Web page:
Tuesday, October 28, 2014

Watching the vote... an opinion. Nothing more.

Sitting at my desk, and there is a random trickle of people casting votes. (Oregon is vote by mail, but you can drop your ballots off at local places like libraries, or in this case, the Sheriff's sub station...) I am always eager to see what people show up.  Most are on the way to work, or at lunch.  (A minor few seem OUT to lunch, but I digress...)  Some have one ballot, some have several, usually turning in for a whole family group.  I try to just say hello, and thank them for voting.

That's where it gets interesting...

Some have looked surprised, even to the point of panicked.  They stammer "You're welcome", and leave like they are afraid I might attack them. 

Several just smile, nod, and go out the door.

One or two have questions about the ballots, voting, or need information.  Fortune has it that I have the number for Voter Info, and most of the time, can get any minor problems solved.  Some, I have to direct them to the court house... That usually makes them grumpy, but... There is a limit to what I can do. (I have no spare ballots to replace the ones that have errors.  And if you put something in the ballot envelope besides the ballot, and want to vote here, um, sorry.)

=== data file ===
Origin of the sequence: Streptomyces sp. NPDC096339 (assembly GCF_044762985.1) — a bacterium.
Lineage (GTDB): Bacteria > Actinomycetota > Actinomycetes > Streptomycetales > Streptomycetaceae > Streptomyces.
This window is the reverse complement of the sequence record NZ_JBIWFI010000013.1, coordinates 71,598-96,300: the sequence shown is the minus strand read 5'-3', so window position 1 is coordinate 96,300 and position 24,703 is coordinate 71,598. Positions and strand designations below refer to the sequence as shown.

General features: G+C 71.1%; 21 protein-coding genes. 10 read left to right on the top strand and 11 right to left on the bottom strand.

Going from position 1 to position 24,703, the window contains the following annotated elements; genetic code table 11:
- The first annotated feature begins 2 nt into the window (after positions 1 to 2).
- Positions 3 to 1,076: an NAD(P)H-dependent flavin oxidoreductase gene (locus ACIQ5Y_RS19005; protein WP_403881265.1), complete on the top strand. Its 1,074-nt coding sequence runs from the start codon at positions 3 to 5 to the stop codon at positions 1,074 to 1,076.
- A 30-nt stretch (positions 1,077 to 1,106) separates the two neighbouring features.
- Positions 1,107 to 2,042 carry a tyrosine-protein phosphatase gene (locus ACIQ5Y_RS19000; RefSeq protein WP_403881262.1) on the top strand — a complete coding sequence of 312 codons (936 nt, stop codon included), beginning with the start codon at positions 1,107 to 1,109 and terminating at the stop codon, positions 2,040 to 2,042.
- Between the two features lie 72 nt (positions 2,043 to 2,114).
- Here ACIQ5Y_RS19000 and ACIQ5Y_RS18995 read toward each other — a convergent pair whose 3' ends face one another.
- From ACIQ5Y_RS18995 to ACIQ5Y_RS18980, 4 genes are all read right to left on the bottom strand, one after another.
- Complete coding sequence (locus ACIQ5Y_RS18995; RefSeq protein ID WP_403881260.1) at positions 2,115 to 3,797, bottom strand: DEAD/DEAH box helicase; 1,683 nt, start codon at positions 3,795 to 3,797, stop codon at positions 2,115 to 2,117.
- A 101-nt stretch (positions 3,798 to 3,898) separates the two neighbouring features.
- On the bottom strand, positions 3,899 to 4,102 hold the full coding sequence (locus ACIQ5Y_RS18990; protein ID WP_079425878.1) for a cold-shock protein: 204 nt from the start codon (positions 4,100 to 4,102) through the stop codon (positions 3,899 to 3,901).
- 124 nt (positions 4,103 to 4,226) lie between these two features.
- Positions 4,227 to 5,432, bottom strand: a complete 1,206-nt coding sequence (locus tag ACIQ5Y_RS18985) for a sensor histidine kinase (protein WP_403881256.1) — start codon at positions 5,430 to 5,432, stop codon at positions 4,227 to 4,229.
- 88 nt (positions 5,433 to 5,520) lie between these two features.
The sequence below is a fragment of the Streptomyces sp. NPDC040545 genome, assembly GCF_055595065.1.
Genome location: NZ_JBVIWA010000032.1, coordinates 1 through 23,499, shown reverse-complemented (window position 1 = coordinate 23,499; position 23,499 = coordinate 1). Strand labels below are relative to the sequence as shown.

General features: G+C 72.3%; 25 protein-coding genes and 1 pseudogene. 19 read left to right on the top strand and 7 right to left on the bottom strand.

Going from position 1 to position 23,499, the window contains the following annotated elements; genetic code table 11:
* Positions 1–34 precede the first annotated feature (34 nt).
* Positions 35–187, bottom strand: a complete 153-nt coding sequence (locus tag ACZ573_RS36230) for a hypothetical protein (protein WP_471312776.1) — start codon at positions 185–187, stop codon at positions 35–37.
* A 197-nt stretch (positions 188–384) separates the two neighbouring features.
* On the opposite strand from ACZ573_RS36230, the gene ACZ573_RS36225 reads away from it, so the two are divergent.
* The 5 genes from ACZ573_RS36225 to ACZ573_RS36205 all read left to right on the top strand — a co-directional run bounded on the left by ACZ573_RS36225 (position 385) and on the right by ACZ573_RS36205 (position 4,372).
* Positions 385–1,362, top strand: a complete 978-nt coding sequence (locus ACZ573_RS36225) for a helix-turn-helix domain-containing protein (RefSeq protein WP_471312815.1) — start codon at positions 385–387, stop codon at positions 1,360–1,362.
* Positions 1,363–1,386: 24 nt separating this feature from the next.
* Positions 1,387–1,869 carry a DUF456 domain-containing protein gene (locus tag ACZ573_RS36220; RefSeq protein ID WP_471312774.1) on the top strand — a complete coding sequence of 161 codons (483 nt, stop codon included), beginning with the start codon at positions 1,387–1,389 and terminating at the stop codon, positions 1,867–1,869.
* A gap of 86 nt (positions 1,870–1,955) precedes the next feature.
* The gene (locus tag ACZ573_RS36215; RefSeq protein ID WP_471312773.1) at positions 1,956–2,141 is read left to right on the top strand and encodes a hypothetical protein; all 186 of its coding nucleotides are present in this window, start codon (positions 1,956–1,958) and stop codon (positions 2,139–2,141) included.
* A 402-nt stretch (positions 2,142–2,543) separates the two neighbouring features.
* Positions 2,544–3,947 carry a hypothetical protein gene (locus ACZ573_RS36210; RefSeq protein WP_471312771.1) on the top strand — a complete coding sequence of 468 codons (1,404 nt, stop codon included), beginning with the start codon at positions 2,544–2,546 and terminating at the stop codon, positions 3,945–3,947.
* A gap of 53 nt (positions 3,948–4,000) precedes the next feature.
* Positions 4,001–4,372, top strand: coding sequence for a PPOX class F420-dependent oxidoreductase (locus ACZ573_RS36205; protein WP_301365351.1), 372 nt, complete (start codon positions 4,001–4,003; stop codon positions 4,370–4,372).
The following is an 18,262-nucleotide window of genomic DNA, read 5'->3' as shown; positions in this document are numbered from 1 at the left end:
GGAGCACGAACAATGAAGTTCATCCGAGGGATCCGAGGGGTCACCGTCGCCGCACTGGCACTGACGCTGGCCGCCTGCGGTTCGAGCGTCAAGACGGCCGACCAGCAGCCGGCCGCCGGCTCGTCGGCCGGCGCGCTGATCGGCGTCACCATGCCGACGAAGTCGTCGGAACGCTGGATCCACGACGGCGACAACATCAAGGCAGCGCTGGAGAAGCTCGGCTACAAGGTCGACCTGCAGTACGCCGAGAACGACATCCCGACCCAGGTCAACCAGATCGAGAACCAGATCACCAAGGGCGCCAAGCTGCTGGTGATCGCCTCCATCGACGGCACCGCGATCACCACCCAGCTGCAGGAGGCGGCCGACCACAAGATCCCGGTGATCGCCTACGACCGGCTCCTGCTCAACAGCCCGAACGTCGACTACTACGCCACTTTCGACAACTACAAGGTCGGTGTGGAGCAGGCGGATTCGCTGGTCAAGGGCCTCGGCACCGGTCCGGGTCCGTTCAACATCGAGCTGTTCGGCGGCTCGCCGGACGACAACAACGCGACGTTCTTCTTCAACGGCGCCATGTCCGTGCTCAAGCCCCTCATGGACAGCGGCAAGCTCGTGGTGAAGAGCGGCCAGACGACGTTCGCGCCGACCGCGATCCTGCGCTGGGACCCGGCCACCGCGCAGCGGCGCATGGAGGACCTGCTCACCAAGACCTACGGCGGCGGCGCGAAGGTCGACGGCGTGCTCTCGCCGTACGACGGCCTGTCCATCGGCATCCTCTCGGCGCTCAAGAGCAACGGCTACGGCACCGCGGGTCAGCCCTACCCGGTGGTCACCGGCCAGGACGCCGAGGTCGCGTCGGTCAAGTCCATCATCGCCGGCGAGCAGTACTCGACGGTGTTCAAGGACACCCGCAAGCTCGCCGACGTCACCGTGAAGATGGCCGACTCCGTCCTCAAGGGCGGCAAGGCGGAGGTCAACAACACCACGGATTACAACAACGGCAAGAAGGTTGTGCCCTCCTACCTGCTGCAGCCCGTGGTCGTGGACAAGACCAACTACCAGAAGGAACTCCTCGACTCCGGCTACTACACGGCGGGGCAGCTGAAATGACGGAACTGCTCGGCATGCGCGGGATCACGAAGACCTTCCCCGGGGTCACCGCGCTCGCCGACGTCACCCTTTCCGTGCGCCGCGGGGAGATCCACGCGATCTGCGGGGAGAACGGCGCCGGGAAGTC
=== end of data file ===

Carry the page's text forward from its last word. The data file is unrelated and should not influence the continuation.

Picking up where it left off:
Once in a while, I get a lecture on why Whatzisname is THE best candidate, Hoozits is a dirty liar, and anyone that would vote for Hoozits is an idiot. 

Then I get the ones that come in singing the praises of Hoozits, and letting me know that anyone voting for Whatzisname is probably mentally deficient. And possibly a horse thief.

Yeah... 

I smile, keep my mouth shut, and direct them on putting the ballot in the box.  Thankfully, I haven't yet had a Hoozits supporter and a Whatzisname supporter in at the same time... 

And one of the deputies told me a great line, "Sorry, I can't comment, I am on duty."  Saves a fight...  Usually still get a lecture, but no fights.

I have had people that are obviously well off come in to drop off ballots. A lot that are just general folk.  Some that look like they might have had a hard life.  Then a few, that I really hope they have more than 2 nickels to rub together, but have a suspicion that they don't.

But you know, almost all these folks seem to have one thing in common. 

They are happy to vote, they feel it is important, and they want to make sure their voice is heard.  As much as the onslaught of political ads make me want to scream, and I get to hear opinions, wanted or not, (quite often not), I keep thinking...
 
I am still glad that I can be a small part of this.